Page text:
Enlarge / Some of the game’s best moments are when it plays tricks with its mechanics.
The only classic LucasArts adventure game I ever played when it was new was Monkey Island 4, so I suspect Thimbleweed Park wasn’t made with me in mind. With legendary LucasArts designers Ron Gilbert and Gary Winnick behind it, as well as a Kickstarter campaign that promised a spiritual successor to Maniac Mansion, this new adventure is decidedly rooted in nostalgia for a different age of adventure games.
Even if I didn’t grow up in the era of The Secret of Monkey Island and Indiana Jones and the Fate of Atlantis, I know enough to recognize its DNA in Thimbleweed Park. Like the LucasArts games of old, Thimbleweed overflows with pixel art so sharp you might cut yourself.

There’s the familiar verb-driven interface that asks you to select actions to “talk to,” “use,” and “look at” various objects in the environment to complete the next series of goals.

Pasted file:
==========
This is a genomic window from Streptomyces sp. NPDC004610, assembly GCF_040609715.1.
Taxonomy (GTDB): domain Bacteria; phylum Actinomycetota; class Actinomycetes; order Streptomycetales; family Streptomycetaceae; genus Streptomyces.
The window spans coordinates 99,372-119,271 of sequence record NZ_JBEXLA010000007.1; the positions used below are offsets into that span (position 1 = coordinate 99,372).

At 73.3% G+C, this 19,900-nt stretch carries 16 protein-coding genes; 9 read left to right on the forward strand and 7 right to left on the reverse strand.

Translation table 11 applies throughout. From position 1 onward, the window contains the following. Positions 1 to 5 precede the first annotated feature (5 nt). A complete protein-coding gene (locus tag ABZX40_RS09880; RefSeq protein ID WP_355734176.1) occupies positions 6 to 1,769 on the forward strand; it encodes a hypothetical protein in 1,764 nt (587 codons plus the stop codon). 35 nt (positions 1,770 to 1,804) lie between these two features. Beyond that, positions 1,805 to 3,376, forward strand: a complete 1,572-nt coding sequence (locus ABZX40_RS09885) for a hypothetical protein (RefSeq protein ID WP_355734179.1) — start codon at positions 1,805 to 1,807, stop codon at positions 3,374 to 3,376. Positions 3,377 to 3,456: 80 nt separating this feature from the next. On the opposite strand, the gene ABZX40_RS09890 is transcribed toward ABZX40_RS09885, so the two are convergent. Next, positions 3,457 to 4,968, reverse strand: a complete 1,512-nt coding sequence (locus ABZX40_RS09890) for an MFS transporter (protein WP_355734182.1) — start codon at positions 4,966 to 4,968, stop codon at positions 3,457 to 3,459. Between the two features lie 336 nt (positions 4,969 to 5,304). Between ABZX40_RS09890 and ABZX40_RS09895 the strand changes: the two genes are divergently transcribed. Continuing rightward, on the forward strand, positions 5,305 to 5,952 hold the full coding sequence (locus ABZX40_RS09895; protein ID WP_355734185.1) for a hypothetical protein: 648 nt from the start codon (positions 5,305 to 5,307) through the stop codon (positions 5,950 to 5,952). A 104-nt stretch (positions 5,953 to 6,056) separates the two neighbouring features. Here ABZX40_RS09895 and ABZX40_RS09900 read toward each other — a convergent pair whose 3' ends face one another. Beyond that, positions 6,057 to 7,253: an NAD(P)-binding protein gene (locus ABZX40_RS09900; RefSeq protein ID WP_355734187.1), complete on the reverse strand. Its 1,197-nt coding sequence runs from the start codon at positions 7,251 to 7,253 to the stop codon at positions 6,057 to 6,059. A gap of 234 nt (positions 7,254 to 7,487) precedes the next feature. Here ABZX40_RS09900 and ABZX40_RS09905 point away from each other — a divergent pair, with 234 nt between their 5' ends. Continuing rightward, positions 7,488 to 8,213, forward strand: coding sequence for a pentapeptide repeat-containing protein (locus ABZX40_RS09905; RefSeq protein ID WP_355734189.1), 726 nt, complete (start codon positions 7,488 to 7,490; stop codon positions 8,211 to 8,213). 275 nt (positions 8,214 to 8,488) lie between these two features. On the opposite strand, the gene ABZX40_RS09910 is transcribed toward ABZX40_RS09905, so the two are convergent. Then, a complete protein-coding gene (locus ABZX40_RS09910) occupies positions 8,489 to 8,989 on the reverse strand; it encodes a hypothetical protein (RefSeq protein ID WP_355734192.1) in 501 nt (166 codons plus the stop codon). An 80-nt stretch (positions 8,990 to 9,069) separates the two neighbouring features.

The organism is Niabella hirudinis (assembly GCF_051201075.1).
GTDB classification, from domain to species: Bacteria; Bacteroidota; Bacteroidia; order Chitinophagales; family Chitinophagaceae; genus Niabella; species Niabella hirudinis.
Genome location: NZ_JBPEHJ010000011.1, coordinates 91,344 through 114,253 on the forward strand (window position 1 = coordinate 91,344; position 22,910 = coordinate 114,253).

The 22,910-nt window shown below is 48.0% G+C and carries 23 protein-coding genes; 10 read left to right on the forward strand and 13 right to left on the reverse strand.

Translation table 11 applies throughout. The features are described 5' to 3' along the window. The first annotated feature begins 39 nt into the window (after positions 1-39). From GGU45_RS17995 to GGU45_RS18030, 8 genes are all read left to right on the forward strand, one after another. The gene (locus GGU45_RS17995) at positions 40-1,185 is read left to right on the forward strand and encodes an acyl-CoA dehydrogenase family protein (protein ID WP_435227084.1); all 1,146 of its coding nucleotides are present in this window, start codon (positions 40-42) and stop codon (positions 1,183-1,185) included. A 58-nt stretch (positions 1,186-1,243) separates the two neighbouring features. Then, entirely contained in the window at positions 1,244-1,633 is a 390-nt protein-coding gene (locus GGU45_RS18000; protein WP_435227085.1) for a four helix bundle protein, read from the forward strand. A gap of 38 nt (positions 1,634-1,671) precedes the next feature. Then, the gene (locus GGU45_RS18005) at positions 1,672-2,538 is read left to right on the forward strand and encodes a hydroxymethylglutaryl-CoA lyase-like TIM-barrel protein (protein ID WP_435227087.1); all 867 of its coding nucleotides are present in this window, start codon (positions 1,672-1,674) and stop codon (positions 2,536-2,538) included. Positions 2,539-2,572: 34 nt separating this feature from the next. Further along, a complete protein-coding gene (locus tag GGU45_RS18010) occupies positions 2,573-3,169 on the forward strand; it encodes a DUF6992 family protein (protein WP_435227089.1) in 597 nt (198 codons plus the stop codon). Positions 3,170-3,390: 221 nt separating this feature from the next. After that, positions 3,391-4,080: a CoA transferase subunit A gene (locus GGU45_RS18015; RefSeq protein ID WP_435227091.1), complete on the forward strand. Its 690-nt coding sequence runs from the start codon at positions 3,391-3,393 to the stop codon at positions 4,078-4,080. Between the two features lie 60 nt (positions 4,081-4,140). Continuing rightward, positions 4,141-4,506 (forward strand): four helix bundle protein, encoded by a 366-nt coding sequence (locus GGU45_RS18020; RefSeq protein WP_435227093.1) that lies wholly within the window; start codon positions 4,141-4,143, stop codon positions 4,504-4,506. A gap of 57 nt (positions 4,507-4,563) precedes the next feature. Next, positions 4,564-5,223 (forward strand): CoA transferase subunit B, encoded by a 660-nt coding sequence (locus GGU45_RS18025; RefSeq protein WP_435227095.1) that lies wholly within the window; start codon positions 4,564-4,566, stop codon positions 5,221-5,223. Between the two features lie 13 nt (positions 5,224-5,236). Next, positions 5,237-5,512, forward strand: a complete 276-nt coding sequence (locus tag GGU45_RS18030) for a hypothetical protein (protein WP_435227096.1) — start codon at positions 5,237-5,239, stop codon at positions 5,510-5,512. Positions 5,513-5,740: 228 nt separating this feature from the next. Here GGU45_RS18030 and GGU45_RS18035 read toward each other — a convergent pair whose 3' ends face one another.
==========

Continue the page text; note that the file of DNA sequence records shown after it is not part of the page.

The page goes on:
Finally, Thimbleweed Park is so full of fourth-wall breaking in-jokes about adventure games and ’80s pop culture that I got the sense the developers were intentionally speaking in code to keep youngsters like me out of the loop.

There is, in fact, an entire puzzle based on telling era-appropriate slang apart from ’70s and ’90s jargon to prove how cool you are (the game is set in 1987, for the record).
Even being a child of the ’90s, I found the temporal references to be some of the best gags in this irreverent murder mystery. When it’s at its best, Thimbleweed Park takes its chewy, nostalgic center and twists it into logic puzzles where the references feel interesting as well as simply “familiar.” Sadly, compared to those high points, a lot of this point-and-clicker feels like busywork and pointlessly picking up things to use on other things.
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